Thousands marched down Fayetteville St. in downtown Raleigh on Wednesday, May 1, 2019 to demand more funding from state lawmakers for public education.

Thousands marched down Fayetteville St. in downtown Raleigh on Wednesday, May 1, 2019 to demand more funding from state lawmakers for public education.

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The North Carolina Association of Educators is opposing a proposal to switch from paying teachers based on their years of experience to basing it on their performance.

A state commission is working on a new licensure and compensation model that would pay teachers based on their ratings on student test scores or evaluations and whether they’re willing to take on additional duties.

In a statement Thursday, NCAE charged that the new model would create an “enigmatic evaluation method” for teachers and threatens to withhold raises or revoke a teacher’s license if they fail to meet these benchmarks.

NCAE said more than 1,000 teachers voiced their displeasure with the proposal at a town hall last week.

“For the sake of our children and the teaching profession, we need to fund what we know works adequately,” NCAE said in its statement. “We don’t need to reinvent the wheel on licensure and compensation with a pipeline plan designed to leak.”

The Professional Educator Preparation and Standards Commission (PEPSC) hopes to present a final model in September to the State Board of Education for its approval later this year. It would be up to state lawmakers whether to fund the plan.

The NCAE opposition comes as the plan has received the backing of members of the business community. The Charlotte-based Belk Foundation provided a grant to fund a public relations campaign to get the plan approved, WFAE reported.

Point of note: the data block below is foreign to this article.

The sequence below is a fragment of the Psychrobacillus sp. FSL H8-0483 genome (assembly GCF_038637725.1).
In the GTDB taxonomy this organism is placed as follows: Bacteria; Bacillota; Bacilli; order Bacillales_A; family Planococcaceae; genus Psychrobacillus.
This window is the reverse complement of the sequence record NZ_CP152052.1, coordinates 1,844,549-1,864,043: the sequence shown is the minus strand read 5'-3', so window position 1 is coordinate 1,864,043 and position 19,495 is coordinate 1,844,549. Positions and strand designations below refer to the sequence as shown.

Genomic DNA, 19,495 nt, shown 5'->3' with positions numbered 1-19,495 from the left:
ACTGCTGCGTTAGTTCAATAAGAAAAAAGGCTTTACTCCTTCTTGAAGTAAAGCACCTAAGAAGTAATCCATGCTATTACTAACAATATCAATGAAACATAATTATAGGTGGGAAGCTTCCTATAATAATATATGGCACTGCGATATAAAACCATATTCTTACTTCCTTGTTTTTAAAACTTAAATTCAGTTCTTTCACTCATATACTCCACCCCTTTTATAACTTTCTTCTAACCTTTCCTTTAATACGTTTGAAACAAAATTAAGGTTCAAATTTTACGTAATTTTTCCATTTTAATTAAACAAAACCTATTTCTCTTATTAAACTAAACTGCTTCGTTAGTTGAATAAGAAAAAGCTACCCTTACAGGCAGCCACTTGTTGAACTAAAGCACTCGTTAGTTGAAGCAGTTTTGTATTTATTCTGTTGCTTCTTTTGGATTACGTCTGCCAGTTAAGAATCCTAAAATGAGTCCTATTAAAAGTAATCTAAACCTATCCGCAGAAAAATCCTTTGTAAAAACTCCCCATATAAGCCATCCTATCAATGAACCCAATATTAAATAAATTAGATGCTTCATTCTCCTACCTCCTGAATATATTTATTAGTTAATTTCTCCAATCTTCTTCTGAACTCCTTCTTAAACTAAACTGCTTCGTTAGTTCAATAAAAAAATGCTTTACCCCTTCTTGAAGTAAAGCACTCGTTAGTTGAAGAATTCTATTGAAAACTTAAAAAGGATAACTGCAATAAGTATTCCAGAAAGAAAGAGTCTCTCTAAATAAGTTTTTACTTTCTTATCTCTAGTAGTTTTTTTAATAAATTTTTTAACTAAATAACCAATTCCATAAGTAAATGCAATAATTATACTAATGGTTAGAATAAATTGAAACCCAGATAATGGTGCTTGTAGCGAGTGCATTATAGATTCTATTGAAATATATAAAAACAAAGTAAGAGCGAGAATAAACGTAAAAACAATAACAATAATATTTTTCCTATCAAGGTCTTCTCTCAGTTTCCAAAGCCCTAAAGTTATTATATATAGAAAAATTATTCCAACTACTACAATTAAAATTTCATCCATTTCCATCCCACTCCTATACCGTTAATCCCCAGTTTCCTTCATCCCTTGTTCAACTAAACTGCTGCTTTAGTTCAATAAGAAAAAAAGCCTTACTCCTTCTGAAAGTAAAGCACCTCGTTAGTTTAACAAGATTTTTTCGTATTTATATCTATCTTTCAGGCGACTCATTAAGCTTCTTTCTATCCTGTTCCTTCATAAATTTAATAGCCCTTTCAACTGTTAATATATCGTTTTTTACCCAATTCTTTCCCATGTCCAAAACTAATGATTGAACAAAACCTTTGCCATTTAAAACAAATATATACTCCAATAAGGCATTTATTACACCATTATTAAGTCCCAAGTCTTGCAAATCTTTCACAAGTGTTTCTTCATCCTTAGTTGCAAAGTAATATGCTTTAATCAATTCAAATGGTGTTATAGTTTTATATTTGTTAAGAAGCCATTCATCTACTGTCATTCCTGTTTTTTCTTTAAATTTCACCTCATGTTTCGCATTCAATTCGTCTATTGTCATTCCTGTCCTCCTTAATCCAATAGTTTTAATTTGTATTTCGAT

“North Carolina has an opportunity to design a system that invites diverse and capable educators into the profession, provides the support they deserve, and then offers options for them to grow in their career,” the Belk Foundation said in a statement released July 12.

“We believe the current process of review and recommendation by the PEPSC commission and then review and approval by the NC State Board of Education is allowing for the engagement of key stakeholders. We believe there are many opportunities to strengthen the teaching profession and look forward to the work of PEPSC and the State Board of Education.”

Thousands marched down Fayetteville St. in downtown Raleigh on Wednesday, May 1, 2019 to demand more funding from state lawmakers for public education. Julia Wall [email protected]

Basing pay on effectiveness

Currently, North Carolina teachers start at a state base salary of $37,000. They get annual state raises for their first 15 years, then less frequent raises after that. The scale tops out at $54,000, but school districts and the state often supplement the base pay.

Teachers can get state bonuses based on their students’ test scores, but it’s not built into their base salary.

But under the new model, there would be seven levels ranging from $30,000 for aspiring teachers who haven’t yet received a bachelor’s degree up to the highest level, where the proposed minimum salary is $73,000.